Religious Tolerance

Religious freedom and tolerance deteriorating in India, says United States panel report

The analysis accused the country’s police and judiciary of being biased and leaving minorities with ‘no recourse’ when they face communal violence.

A new report released on Wednesday has said that religious freedom and tolerance are under threat in India. The analysis by the United States Commission on International Religious Freedom was based on violations of rights it found in 2016 and observations of contributing factors, such as national and state laws that restrict religious conversion and cow slaughter, among others.

The document noted that although Prime Minister Narendra Modi had publicly condemned religious intolerance, members of his Bharatiya Janata Party were connected with right-wing groups involved in communal violations. “Hindu nationalist groups – such as the Rashtriya Swayamsevak Sangh, Sangh Parivar, and Vishva Hindu Parishad – and their sympathisers perpetrated numerous incidents of intimidation, harassment, and violence against religious minority communities and Hindu Dalits,” the report said, adding that these violations were most “frequent and severe” in 10 of India’s 29 states.

The US panel also accused the Indian police and judiciary of being biased and flawed to “create a pervasive climate of impunity in which religious minorities feel increasingly insecure and have no recourse when religiously-motivated crimes occur”. The report has recommended that Washington express its concerns over the deteriorating state of religious freedom in India and also push the Indian government to take measures to counter the disturbing trend.

The independent panel, however, has used a map of India that marks sections of India-administered Kashmir as Pakistani territory, even though that is not the official US position on the dispute. The analysis, once again, categorised India under its Tier 2 section, which includes nations where the violations engaged in or tolerated by the government are serious.

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HBX courses are rarely taught through theory. Instead, students learn through real-world problem-solving. Students start by grappling with a business problem – with real world data and the complexity in which a business leader would have to make a decision – and learn the theory inductively. Thus even as mathematical theories are applied to business situations, students come away with a greater sense of clarity and perspective, whether it is reading a financial report, understanding why a brand’s approach to a random sample population study may or may not work, or how pricing works.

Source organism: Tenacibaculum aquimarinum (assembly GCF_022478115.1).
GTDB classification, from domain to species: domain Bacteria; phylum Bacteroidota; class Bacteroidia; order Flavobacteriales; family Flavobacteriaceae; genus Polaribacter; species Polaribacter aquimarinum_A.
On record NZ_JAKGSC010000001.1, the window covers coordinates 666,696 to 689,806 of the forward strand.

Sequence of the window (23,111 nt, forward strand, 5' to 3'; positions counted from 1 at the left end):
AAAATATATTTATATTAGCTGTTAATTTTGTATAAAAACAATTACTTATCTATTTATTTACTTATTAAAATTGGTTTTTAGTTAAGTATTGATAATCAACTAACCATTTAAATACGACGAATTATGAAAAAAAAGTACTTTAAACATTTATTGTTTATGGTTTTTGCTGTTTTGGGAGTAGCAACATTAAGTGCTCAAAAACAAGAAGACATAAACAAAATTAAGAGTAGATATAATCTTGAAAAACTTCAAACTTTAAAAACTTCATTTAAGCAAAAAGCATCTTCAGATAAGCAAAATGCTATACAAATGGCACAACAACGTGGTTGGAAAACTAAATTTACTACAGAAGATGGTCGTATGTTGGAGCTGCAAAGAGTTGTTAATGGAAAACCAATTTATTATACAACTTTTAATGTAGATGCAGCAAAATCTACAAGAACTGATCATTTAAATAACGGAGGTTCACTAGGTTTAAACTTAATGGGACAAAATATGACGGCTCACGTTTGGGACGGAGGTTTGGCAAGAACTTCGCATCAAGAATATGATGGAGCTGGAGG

HBX Platform | Courses offered in the HBX CORe program
HBX Platform | Courses offered in the HBX CORe program

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HBX Interface | Students can view profiles of other students in their cohort
HBX Interface | Students can view profiles of other students in their cohort

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The HBS campus experience is valued by alumni not just for the academic experience but also for the diverse network of peers they meet. HBX programs similarly encourage student interactions and opportunities for in-person networking. All HBXers who successfully complete their programs and are awarded a credential or certificate from HBX and Harvard Business School are invited to the annual on-campus HBX ConneXt event to meet peers from around the world, hear from faculty and business executives, and also experience the HBS campus near Cambridge.

HBXers at ConneXt, with Prof. Bharat Anand
HBXers at ConneXt, with Prof. Bharat Anand

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This article was produced by the Scroll marketing team on behalf of HBX and not by the Scroll editorial team.